Parallel circuits with the same voltage series circuits with voltage division All of the connections in a household are in parallel since all of the elements (fan, bulb, refrigerator, AC, TV, oven, etc.) get the same voltage yet draw different currents than what is required. An AC, for example, consumes far more electricity than a fan, light bulb, or refrigerator. Yet, it is only using **a small portion** of the total voltage being supplied by the power line to the building.

In electronics, a parallel circuit is a collection of devices that connect together in **one group** or layer. In an electrical circuit, parallel connection means that two or more wires, lines, or paths carry equal amounts of current. The current carried by each wire or path cannot be controlled separately but rather must be equal. If one branch of the circuit carries more current than another branch, then they are not parallel and should not have the same potential. A series circuit is a collection of devices where only one device receives voltage while the others simply pass **this voltage** on without any additional load. Groups of LEDs connected in parallel require less current to light up than if they were connected in series because the individual diodes can share the load.

In mathematics, logic, and computer science, series and parallel are terms used to describe sets of components or circuits that function differently.

- Is the parallel circuit the same as the series circuit?
- How are series and parallel circuits similar and different in how they transfer energy?
- How are series and parallel circuits used in HVAC?
- How are branch currents related in a parallel circuit?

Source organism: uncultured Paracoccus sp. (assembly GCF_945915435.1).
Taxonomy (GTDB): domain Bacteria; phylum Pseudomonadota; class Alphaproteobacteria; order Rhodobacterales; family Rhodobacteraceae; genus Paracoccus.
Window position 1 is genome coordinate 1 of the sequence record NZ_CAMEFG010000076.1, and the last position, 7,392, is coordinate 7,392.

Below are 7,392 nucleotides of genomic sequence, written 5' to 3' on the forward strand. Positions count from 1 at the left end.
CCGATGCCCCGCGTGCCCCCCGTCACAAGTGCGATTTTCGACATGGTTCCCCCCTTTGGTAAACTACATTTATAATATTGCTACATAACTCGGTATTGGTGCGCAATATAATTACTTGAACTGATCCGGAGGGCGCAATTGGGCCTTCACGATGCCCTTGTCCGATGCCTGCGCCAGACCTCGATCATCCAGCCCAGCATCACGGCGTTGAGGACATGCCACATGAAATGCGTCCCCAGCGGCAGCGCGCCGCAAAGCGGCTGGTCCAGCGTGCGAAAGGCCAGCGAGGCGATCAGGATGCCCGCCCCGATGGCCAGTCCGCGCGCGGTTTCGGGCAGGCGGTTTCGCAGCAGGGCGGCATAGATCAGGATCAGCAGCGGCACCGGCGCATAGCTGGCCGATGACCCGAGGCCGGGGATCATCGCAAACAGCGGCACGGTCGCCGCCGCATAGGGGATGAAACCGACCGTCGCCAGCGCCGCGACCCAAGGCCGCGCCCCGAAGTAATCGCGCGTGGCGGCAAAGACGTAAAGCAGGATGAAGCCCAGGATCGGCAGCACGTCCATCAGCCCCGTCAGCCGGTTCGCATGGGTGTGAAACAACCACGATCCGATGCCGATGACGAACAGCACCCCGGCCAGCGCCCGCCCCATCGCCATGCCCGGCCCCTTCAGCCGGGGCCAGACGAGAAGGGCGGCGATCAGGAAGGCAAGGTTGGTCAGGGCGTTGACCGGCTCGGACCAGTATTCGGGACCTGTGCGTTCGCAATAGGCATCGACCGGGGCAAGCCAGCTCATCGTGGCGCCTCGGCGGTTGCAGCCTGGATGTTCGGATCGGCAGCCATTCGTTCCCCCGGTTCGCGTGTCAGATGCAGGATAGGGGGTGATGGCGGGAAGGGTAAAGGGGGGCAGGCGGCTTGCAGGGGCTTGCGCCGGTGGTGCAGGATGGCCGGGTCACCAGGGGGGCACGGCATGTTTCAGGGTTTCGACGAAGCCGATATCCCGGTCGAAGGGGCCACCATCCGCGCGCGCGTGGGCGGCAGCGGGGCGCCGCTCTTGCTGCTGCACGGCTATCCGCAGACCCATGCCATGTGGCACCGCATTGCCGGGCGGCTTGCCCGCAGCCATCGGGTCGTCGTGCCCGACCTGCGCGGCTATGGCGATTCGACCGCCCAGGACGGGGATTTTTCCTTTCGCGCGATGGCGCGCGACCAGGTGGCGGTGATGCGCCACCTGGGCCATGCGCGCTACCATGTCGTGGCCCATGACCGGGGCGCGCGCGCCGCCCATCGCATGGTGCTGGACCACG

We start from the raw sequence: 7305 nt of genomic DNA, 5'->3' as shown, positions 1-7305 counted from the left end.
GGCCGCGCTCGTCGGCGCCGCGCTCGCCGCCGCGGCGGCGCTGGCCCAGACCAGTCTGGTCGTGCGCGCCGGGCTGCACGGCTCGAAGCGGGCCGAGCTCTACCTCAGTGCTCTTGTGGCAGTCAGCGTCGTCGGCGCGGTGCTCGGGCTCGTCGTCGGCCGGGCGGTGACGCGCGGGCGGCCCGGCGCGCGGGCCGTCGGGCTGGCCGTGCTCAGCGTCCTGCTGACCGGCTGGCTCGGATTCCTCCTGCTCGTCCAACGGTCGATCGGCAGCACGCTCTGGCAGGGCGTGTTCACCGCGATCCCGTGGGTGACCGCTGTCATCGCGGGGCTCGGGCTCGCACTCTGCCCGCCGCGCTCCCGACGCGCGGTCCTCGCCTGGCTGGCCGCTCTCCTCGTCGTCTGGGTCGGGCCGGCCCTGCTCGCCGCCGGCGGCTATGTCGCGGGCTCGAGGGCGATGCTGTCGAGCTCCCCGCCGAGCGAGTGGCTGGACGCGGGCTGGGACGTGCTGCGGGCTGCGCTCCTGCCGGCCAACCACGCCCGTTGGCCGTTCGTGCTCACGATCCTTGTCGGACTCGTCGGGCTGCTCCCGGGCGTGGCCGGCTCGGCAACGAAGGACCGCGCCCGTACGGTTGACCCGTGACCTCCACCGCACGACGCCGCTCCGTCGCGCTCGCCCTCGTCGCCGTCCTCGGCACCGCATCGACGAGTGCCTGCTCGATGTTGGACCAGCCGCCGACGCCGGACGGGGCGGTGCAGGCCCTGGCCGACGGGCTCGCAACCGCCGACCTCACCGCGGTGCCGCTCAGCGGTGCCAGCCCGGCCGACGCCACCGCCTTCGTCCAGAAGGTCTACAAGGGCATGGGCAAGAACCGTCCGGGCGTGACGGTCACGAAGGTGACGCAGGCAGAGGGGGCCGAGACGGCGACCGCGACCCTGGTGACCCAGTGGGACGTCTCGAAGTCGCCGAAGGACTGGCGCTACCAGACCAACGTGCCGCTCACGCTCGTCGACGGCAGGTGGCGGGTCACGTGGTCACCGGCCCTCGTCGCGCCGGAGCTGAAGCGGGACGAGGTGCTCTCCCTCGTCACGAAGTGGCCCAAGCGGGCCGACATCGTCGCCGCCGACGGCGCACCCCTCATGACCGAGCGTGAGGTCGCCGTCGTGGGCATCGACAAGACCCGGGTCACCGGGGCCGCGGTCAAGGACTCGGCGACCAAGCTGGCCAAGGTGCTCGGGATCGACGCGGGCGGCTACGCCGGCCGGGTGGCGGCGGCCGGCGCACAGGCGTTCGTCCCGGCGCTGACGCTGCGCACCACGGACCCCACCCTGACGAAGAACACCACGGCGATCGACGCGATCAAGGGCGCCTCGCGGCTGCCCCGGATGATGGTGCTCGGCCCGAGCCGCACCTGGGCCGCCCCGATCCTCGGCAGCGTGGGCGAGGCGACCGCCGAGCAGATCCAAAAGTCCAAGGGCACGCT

- What are the patterns for voltage and current in a parallel circuit?

Series and parallel circuits are built with the same current flowing through each component, whereas series and parallel circuits are constructed with the same voltage flowing through each component. The only difference between these two types of circuits is where the components are connected together.

In a series circuit, the output signal or power is the same at all the components. If one component breaks, then all the other components also break because the current cannot turn off at any single point. In parallel circuits, however, if one component fails then it can be replaced without affecting the rest of the equipment. The current can still flow through **the remaining parts** of the circuit so long as the voltage is still there.

Energy will be transferred in **both series** and parallel circuits but only series circuits need to be considered when calculating **power supplies** or large circuits since they cannot function properly if even one component fails. Also, note that batteries used as energy sources in circuits should never be connected in series due to the risk of complete discharge if one cell gets too low on charge. Cells should be separated from each other so that if one cell discharges completely another can take **its place** so that the battery always has some capacity left when needed.

The connection of components in circuits determines how energy will be transferred.